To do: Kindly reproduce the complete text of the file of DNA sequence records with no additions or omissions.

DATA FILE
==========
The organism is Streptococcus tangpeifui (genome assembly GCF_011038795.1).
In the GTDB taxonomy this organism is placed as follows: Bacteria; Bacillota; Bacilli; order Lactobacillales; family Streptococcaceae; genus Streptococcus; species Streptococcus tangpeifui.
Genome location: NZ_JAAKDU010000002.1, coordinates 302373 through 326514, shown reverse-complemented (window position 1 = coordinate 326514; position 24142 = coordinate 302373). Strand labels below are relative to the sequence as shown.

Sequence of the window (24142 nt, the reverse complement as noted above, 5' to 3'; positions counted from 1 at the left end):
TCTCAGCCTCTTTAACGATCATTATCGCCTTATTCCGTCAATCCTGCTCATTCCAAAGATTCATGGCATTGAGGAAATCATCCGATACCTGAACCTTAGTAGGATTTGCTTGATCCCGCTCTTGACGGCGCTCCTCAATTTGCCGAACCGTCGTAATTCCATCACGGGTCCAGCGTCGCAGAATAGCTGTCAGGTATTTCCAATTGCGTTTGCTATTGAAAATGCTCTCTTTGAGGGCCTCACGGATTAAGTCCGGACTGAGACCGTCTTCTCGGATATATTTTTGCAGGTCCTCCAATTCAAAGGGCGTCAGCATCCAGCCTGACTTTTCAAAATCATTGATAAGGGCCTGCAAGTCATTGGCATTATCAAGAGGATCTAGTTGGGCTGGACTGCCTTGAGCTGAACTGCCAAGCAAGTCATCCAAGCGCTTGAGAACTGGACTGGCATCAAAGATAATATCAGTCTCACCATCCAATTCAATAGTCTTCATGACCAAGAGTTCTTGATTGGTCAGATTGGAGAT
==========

The organism is Streptococcus tangpeifui (genome assembly GCF_011038795.1).
In the GTDB taxonomy this organism is placed as follows: Bacteria; Bacillota; Bacilli; order Lactobacillales; family Streptococcaceae; genus Streptococcus; species Streptococcus tangpeifui.
Genome location: NZ_JAAKDU010000002.1, coordinates 302373 through 326514, shown reverse-complemented (window position 1 = coordinate 326514; position 24142 = coordinate 302373). Strand labels below are relative to the sequence as shown.

Sequence of the window (24142 nt, the reverse complement as noted above, 5' to 3'; positions counted from 1 at the left end):
TCTCAGCCTCTTTAACGATCATTATCGCCTTATTCCGTCAATCCTGCTCATTCCAAAGATTCATGGCATTGAGGAAATCATCCGATACCTGAACCTTAGTAGGATTTGCTTGATCCCGCTCTTGACGGCGCTCCTCAATTTGCCGAACCGTCGTAATTCCATCACGGGTCCAGCGTCGCAGAATAGCTGTCAGGTATTTCCAATTGCGTTTGCTATTGAAAATGCTCTCTTTGAGGGCCTCACGGATTAAGTCCGGACTGAGACCGTCTTCTCGGATATATTTTTGCAGGTCCTCCAATTCAAAGGGCGTCAGCATCCAGCCTGACTTTTCAAAATCATTGATAAGGGCCTGCAAGTCATTGGCATTATCAAGAGGATCTAGTTGGGCTGGACTGCCTTGAGCTGAACTGCCAAGCAAGTCATCCAAGCGCTTGAGAACTGGACTGGCATCAAAGATAATATCAGTCTCACCATCCAATTCAATAGTCTTCATGACCAAGAGTTCTTGATTGGTCAGATTGGAGAT